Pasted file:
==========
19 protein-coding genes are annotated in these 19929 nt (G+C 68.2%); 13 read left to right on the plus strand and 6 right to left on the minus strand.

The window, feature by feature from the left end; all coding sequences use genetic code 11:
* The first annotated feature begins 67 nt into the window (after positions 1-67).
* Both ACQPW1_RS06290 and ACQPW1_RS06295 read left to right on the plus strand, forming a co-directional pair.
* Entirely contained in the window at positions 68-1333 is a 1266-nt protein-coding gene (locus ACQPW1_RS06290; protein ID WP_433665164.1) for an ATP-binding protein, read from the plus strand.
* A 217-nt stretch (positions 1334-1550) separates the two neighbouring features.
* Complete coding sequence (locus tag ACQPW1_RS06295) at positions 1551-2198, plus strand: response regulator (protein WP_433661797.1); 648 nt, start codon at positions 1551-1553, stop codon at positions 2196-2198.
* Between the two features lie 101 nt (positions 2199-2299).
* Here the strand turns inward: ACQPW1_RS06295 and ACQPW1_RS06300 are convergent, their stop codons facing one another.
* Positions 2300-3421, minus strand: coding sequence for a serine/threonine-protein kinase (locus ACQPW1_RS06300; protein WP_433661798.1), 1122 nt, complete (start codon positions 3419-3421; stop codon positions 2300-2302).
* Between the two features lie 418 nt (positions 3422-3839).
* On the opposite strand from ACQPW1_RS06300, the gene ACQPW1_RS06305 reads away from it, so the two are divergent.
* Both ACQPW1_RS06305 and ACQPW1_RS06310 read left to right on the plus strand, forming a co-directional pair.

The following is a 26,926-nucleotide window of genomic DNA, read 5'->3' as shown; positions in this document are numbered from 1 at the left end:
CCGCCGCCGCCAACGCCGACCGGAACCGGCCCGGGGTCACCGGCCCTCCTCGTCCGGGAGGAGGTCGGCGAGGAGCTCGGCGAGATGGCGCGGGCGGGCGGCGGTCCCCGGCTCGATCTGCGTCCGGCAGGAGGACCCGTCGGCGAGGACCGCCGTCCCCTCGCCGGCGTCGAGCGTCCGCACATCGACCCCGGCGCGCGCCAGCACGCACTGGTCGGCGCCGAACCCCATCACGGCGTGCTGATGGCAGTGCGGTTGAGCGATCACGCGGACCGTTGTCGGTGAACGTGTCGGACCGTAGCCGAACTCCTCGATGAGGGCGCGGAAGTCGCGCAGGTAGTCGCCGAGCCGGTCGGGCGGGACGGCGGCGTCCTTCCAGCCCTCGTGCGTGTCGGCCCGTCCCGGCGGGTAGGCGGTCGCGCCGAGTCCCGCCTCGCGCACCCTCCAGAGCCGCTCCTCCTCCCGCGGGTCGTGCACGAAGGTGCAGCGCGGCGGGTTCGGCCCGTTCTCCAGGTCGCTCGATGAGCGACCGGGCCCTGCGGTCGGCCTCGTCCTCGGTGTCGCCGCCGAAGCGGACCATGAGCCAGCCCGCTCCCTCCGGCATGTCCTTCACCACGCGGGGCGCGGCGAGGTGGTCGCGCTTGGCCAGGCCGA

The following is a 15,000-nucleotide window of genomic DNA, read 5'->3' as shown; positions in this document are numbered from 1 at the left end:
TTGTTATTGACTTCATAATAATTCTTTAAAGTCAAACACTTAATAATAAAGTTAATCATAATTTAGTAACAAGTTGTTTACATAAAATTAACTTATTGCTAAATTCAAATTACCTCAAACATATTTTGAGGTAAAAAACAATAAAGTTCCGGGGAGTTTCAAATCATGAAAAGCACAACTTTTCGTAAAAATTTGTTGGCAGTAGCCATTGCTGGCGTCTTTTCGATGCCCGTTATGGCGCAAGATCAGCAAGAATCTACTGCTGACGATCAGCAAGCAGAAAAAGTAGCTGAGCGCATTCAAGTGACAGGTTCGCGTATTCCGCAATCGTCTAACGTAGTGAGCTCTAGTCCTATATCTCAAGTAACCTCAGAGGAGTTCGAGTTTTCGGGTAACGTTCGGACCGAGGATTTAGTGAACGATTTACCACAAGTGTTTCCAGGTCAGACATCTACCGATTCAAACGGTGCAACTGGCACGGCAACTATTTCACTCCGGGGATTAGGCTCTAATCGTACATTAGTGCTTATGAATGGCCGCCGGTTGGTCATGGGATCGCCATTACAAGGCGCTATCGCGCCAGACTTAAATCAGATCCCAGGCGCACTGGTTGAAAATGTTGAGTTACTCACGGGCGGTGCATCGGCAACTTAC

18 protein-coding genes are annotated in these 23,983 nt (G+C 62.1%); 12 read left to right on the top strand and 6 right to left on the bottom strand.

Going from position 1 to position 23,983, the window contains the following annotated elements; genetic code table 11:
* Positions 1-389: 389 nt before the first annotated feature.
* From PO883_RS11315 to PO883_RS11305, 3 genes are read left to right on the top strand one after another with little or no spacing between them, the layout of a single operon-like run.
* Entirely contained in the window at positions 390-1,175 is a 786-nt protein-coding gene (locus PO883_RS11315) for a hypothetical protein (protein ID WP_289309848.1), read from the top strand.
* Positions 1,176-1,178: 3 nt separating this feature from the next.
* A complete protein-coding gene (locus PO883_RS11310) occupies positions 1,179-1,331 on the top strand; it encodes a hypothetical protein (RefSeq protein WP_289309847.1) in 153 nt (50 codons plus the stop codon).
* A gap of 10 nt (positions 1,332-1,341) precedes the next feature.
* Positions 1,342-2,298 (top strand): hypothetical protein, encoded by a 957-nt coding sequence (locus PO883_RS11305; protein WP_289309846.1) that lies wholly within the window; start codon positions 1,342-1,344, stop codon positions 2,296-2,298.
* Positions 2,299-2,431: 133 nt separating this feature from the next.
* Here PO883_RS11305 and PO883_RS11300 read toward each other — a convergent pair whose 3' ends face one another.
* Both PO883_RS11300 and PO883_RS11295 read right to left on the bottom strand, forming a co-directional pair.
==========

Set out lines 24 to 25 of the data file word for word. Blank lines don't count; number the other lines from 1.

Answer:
* A complete protein-coding gene (locus PO883_RS11310) occupies positions 1,179-1,331 on the top strand; it encodes a hypothetical protein (RefSeq protein WP_289309847.1) in 153 nt (50 codons plus the stop codon).
* A gap of 10 nt (positions 1,332-1,341) precedes the next feature.